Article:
Another weak point of the newspaper industry is the political division among the journalist community. Unity of journalists under the umbrella of a single organisation not only helps protect the press from the onslaught of the authorities but also protect the professional and job interests of the journalists. Journalists here from Pakistan days till the early 90s had always been united under a single trade union. During the post 1975 days, journalists became highly politicised and they divided themselves along two sharp political lines.
Though slowly, the media are now showing more interest in business than fulfilling their social commitments unlike in the past. There was a time when media’s commitment to society was so strong that people would think twice before abandoning a newspaper. One day a few years back, this writer came across a man in his early 40s who subscribed a 4-5 Bangla newspapers from a kiosk at Kamalapur Railway Station. As I approached, he smiled and said, “I cannot rely on any particular newspaper for information, I need more than one to verify.”
Still, there are people who find it hard to switch over to any new newspaper, but there are so many options that one may change his or her mind anytime. The other day a huge debate at a gathering of journalists about the media’s houses overdrive in business. As usually happens, we got divided into two groups with one side saying there no harm in business overdrive by a media outlet as ‘news is also business,’ with another group insisting that without a social commitment no newspaper can make its way into the real readership. The media’s main capital is people’s credibility and that capital should not be used only for business. The money a good media house earns with its own business it should be spent on its expansion, its human resource development and the welfare of its human resources.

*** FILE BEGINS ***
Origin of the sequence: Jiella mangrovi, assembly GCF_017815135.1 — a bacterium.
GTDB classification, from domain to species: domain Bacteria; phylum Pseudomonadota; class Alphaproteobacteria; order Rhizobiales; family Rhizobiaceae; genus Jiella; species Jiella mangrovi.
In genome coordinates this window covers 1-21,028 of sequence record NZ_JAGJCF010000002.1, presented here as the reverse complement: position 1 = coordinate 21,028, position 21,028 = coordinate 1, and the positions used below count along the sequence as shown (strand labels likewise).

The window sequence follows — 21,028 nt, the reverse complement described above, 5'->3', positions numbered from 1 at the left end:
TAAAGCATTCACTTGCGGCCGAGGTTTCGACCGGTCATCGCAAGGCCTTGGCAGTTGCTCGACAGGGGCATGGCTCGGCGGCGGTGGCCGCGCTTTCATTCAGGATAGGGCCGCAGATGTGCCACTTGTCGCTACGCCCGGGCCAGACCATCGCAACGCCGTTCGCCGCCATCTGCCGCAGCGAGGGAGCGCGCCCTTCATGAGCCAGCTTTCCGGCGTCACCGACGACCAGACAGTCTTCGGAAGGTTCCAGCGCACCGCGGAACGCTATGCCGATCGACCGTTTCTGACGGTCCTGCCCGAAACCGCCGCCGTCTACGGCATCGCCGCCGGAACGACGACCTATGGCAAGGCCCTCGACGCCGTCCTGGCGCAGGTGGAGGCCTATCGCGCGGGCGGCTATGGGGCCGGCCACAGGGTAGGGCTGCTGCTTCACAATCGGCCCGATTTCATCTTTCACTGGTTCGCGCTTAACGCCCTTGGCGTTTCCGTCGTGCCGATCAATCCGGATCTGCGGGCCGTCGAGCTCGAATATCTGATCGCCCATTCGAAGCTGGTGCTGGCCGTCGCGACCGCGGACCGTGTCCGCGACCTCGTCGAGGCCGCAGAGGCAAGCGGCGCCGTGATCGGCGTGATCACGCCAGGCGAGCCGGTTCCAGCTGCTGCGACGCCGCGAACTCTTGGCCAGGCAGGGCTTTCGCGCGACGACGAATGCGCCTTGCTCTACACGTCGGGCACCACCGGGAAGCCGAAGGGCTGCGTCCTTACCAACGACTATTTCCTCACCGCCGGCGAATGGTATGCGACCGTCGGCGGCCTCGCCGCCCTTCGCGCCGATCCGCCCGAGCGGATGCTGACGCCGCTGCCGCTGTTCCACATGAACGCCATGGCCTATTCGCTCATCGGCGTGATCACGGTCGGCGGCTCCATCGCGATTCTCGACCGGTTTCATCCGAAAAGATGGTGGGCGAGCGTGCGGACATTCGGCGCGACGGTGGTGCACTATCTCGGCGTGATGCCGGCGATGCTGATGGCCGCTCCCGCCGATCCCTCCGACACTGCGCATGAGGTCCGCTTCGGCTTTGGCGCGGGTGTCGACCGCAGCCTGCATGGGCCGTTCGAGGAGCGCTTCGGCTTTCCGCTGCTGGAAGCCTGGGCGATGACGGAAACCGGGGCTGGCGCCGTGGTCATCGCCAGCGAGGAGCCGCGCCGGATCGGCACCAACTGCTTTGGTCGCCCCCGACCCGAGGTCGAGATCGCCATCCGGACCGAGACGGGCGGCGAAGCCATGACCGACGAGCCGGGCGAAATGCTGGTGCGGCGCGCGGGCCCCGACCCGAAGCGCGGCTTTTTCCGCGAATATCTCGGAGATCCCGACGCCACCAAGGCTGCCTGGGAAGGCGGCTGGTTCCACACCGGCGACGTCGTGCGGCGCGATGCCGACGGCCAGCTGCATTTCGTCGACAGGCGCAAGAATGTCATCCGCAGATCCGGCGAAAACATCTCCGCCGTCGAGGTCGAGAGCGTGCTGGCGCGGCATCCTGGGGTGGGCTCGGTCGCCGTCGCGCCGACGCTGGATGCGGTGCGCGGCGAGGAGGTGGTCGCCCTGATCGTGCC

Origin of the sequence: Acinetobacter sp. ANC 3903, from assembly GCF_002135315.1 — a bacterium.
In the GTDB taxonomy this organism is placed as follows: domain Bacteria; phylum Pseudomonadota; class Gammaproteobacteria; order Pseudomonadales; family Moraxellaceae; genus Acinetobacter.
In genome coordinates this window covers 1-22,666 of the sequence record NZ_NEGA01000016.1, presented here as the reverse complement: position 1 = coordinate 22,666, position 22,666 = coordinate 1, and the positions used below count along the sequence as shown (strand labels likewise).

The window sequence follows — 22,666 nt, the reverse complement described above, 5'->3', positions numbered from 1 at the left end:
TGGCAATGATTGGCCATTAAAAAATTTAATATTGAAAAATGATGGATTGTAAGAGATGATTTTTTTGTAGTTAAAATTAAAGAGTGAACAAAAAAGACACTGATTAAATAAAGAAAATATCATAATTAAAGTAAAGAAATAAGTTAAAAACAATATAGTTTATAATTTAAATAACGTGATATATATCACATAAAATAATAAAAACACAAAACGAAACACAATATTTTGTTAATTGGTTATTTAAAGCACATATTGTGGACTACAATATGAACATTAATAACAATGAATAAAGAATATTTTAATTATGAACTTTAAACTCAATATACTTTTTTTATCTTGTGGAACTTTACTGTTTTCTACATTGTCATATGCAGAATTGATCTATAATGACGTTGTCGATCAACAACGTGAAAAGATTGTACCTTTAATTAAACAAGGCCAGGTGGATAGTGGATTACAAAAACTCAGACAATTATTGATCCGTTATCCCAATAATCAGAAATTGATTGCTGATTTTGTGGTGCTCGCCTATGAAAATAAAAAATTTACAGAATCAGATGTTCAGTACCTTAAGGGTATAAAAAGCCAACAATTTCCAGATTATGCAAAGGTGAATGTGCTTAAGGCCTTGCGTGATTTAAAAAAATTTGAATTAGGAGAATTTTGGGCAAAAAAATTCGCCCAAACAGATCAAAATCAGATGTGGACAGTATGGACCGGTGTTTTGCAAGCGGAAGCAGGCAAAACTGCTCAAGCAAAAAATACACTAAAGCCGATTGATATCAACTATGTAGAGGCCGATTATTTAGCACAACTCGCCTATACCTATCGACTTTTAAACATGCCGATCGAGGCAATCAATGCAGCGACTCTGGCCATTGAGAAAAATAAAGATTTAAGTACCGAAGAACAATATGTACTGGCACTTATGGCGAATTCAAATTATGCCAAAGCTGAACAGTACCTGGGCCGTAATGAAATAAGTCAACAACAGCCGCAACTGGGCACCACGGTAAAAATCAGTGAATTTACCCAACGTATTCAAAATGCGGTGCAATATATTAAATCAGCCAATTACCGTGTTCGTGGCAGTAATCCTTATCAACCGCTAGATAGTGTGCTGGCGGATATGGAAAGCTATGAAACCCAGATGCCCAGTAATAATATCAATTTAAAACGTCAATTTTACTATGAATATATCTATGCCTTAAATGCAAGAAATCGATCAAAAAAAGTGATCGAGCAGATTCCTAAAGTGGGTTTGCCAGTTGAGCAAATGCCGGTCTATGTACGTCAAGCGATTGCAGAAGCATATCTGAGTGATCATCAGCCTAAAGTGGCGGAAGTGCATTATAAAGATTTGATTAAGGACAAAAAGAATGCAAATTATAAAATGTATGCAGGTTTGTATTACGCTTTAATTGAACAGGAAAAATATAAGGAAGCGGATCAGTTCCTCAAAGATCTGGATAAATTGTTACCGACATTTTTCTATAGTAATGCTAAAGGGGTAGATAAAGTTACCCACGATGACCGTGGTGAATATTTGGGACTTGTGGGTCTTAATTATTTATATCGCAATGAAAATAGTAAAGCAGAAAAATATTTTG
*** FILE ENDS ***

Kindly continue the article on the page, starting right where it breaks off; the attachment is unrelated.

Obsessed by its own success, a media house may lose its direction. Sometimes they spoil their all achievements with political over enthusiasm, making their ventures vulnerable.
I would like recall with a bit stupid manner the main objectives of journalism what we were taught in our university classroom — to inform, to educate, to entertain and to persuade. These days, the media are fulfilling the first two objectives fairly good. But their drive to fulfill the latter two objectives falls far short of the expectations.
For the last few weeks, the media industry has been seeing huge debates over The Daily Star Editor Mahfuz Anam’s admission of mistake in his editorial judgment in publishing DGFI-supplied unsubstantiated stories. It has been the talk of the town since the editor’s plain admission. While political leaders took swipe at him for his mistake, many media analysts appreciated him for his ‘confession’. To err is human. And those who edit newspapers are also human. But honest efforts should be there to allow the media to play their due role as change agents. They should not change their role as ‘change agents’.
A democratic society which we all build together is genuinely committed to letting citizens have equal influence on all crucial affairs. So it is important that all citizens have access to a wide range of well-formulated positions on the core issues of the day.